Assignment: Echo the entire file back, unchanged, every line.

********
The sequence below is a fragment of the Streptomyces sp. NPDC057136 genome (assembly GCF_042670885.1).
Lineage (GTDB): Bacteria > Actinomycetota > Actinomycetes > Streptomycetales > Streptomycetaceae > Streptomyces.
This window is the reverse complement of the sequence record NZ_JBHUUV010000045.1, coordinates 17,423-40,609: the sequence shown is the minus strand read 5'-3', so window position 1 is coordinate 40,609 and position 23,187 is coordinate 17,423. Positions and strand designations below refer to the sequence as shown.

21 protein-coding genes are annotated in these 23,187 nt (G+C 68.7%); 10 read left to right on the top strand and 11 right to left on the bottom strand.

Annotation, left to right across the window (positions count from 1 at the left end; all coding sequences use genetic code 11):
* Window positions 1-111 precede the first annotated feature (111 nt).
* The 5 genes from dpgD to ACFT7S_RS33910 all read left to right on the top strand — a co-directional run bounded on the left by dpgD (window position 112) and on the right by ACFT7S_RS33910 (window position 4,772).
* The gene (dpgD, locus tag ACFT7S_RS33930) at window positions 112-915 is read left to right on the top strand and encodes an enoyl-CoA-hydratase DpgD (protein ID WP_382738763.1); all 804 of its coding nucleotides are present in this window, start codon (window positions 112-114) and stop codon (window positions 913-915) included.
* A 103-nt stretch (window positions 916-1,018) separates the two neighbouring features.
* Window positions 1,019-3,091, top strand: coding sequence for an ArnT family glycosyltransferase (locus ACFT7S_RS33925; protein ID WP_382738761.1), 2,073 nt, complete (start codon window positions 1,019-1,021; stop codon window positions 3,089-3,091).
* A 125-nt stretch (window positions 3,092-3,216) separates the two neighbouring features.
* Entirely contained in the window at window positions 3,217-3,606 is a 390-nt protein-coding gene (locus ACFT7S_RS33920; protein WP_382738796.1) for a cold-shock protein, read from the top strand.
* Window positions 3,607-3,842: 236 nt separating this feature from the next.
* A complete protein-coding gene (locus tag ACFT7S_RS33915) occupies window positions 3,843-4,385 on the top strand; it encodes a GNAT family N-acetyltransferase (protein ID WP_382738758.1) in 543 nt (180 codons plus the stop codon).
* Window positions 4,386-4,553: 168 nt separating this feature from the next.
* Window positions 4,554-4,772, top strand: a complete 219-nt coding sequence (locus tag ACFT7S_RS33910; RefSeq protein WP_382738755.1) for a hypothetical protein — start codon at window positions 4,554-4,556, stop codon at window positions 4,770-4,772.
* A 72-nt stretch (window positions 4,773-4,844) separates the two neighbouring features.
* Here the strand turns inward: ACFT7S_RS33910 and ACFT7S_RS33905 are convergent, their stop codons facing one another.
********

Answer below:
The sequence below is a fragment of the Streptomyces sp. NPDC057136 genome (assembly GCF_042670885.1).
Lineage (GTDB): Bacteria > Actinomycetota > Actinomycetes > Streptomycetales > Streptomycetaceae > Streptomyces.
This window is the reverse complement of the sequence record NZ_JBHUUV010000045.1, coordinates 17,423-40,609: the sequence shown is the minus strand read 5'-3', so window position 1 is coordinate 40,609 and position 23,187 is coordinate 17,423. Positions and strand designations below refer to the sequence as shown.

21 protein-coding genes are annotated in these 23,187 nt (G+C 68.7%); 10 read left to right on the top strand and 11 right to left on the bottom strand.

Annotation, left to right across the window (positions count from 1 at the left end; all coding sequences use genetic code 11):
* Window positions 1-111 precede the first annotated feature (111 nt).
* The 5 genes from dpgD to ACFT7S_RS33910 all read left to right on the top strand — a co-directional run bounded on the left by dpgD (window position 112) and on the right by ACFT7S_RS33910 (window position 4,772).
* The gene (dpgD, locus tag ACFT7S_RS33930) at window positions 112-915 is read left to right on the top strand and encodes an enoyl-CoA-hydratase DpgD (protein ID WP_382738763.1); all 804 of its coding nucleotides are present in this window, start codon (window positions 112-114) and stop codon (window positions 913-915) included.
* A 103-nt stretch (window positions 916-1,018) separates the two neighbouring features.
* Window positions 1,019-3,091, top strand: coding sequence for an ArnT family glycosyltransferase (locus ACFT7S_RS33925; protein ID WP_382738761.1), 2,073 nt, complete (start codon window positions 1,019-1,021; stop codon window positions 3,089-3,091).
* A 125-nt stretch (window positions 3,092-3,216) separates the two neighbouring features.
* Entirely contained in the window at window positions 3,217-3,606 is a 390-nt protein-coding gene (locus ACFT7S_RS33920; protein WP_382738796.1) for a cold-shock protein, read from the top strand.
* Window positions 3,607-3,842: 236 nt separating this feature from the next.
* A complete protein-coding gene (locus tag ACFT7S_RS33915) occupies window positions 3,843-4,385 on the top strand; it encodes a GNAT family N-acetyltransferase (protein ID WP_382738758.1) in 543 nt (180 codons plus the stop codon).
* Window positions 4,386-4,553: 168 nt separating this feature from the next.
* Window positions 4,554-4,772, top strand: a complete 219-nt coding sequence (locus tag ACFT7S_RS33910; RefSeq protein WP_382738755.1) for a hypothetical protein — start codon at window positions 4,554-4,556, stop codon at window positions 4,770-4,772.
* A 72-nt stretch (window positions 4,773-4,844) separates the two neighbouring features.
* Here the strand turns inward: ACFT7S_RS33910 and ACFT7S_RS33905 are convergent, their stop codons facing one another.